Mack Nevill is one of the four founders of ripple, a site where just clicking on a link pays for water, housing, loans, and education for the disadvantaged.
Matt Tilleard, Simon Griffiths, and Jehan Ratnatunga originally came to my agency, Evolution7, with a concept for a click-to-donate site. I was aware of the Hunger Site; free rice wasn’t around at that stage. They had a rough sketch of how they thought it would work. They had a lot of energy and enthusiasm, I was pretty struck by the idea and we developed a rapport. We each bring different skills and experience to the equation and there’s great energy between us that drives Ripple. I did a fine art degree at the Victorian College of the Arts and that led me into the creative field. I freelanced as a creative for a number of years and then I started Evolution7 in 2000.
We wanted to select top-tier charities that were recognizable, that people could instantly feel some kind of connection with. So that’s why we’ve got Oxfam, Wateraid, and, perhaps not quite as well known, Oaktree and Grameen. They all contribute to community aid. We are trying to combat some of the bigger picture issues: world poverty and inequity in developing nations. We’ve had a lot of demand to address the environment and we are in talks to introduce this with a suitable partner, so stay tuned.
In terms of the user experience, we want to keep it as simple as possible. You’re trying to differentiate in a society where everything is competing for everyone’s attention: images, advertising, billboards, TV, internet, MySpace, Facebook, whatever. What we wanted to do with Ripple was have a clear signal that was simple and pure, and that could easily be distilled into a simple idea. I think part of the reason people respond to the program so well is that it’s uncomplicated; people get it.
There’s an enormous amount of money that flows through the internet every day in the form of commerce, sponsorship, syndication, and advertising.
Ripple is essentially tapping into some of that revenue for a good cause. It’s also about capturing the power of the individual to make a positive affirmation. Everyone can make a small difference and the cumulative effect of that is we make a big difference. The advertisers love the site. There are certain types of advertisers we won’t take – tobacco and gambling, to name a couple of obvious ones – but there are others that we would bar on ethical grounds. The charities also have the power of veto. They have their own mandates about what kind of advertising sponsorship they can support.
A click a day
With each charity, we have worked out what it would cost to provide aid. The charities have already worked out their costs and they give us their figures. Then that’s divided by what we raise for each click. We can sell ads in the thousands and so we know that we might make, for example on average, one cent per click. It’s quite surprising how much that equates to when you break it down into those bite-size figures, that it does equal two days of water. ‘Your click has helped somebody to plant a garden in Africa’. It’s connecting that very small action with a concrete difference for somebody else who might be very far away.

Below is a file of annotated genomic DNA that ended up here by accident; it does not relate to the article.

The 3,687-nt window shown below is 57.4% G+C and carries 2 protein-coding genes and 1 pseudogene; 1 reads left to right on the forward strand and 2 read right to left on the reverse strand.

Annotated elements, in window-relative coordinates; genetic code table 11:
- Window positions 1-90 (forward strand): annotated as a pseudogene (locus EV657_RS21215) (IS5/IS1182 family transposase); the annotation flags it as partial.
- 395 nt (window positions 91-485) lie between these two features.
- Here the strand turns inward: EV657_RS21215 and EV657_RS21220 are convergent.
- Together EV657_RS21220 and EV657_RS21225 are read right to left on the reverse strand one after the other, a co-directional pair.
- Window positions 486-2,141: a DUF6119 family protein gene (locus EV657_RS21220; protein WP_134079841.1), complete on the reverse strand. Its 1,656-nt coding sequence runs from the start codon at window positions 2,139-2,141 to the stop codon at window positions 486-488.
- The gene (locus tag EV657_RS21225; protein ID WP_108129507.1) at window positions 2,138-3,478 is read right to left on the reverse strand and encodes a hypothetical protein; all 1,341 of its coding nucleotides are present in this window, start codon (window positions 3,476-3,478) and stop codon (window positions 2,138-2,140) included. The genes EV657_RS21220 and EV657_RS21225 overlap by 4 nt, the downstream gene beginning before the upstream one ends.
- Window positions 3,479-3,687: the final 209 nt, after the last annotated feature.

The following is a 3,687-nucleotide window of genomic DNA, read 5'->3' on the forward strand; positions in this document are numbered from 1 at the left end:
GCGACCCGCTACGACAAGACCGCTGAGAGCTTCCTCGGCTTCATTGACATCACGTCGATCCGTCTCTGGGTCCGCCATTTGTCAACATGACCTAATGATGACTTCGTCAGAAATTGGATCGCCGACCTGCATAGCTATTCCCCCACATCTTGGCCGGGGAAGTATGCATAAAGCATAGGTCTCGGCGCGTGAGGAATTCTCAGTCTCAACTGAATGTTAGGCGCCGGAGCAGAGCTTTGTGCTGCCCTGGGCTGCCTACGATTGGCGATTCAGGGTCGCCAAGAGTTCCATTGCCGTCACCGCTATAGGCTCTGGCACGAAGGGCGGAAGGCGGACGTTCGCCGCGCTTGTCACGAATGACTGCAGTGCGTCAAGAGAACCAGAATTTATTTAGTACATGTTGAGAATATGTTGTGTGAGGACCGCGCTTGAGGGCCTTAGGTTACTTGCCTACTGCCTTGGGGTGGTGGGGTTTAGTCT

Everything that is raised from this site – and we’re a bit unique in this way – every cent goes to the charities. At the moment it’s sustainable. I can’t rule out changes in the future but that is definitely our very strong goal. We want to keep that as pure as we can. None of us is taking any income from this site. It is a contentious issue with every charity and you often see figures as high as 30 – 40% is spent on administration – we wanted to avoid that.
There is a Facebook application that is like a mini version of Ripple. It works a little bit differently, as everything on Facebook does.
The search function was something that was introduced to help make the site more sticky. Very early on we felt that just having click-to-donate buttons wasn’t enough to make people set it as their home page. Around that time I was aware Google had introduced a feature called custom search engines. So we created the Ripple-branded search engine. You can rely on the accuracy of Google results, and at the same time, you’re doing something good and helping Ripple. Overall you’re searching as you normally would but the proceeds are going to charity – it’s a win-win for little effort.
The ripple effect
The idea of the ripple effect is the foundation of Ripple itself. Originally the project was called ‘Join the ripple effect’. We distilled that down to a single word which captures the imagination a bit more.
You have ripple as a verb; what do you do? I ripple. Become a rippler today, all that kind of great, fun, positive stuff you can play around with. If Ripple became a verb, a kind of internet meme in its own right, I think we’d be all very happy. #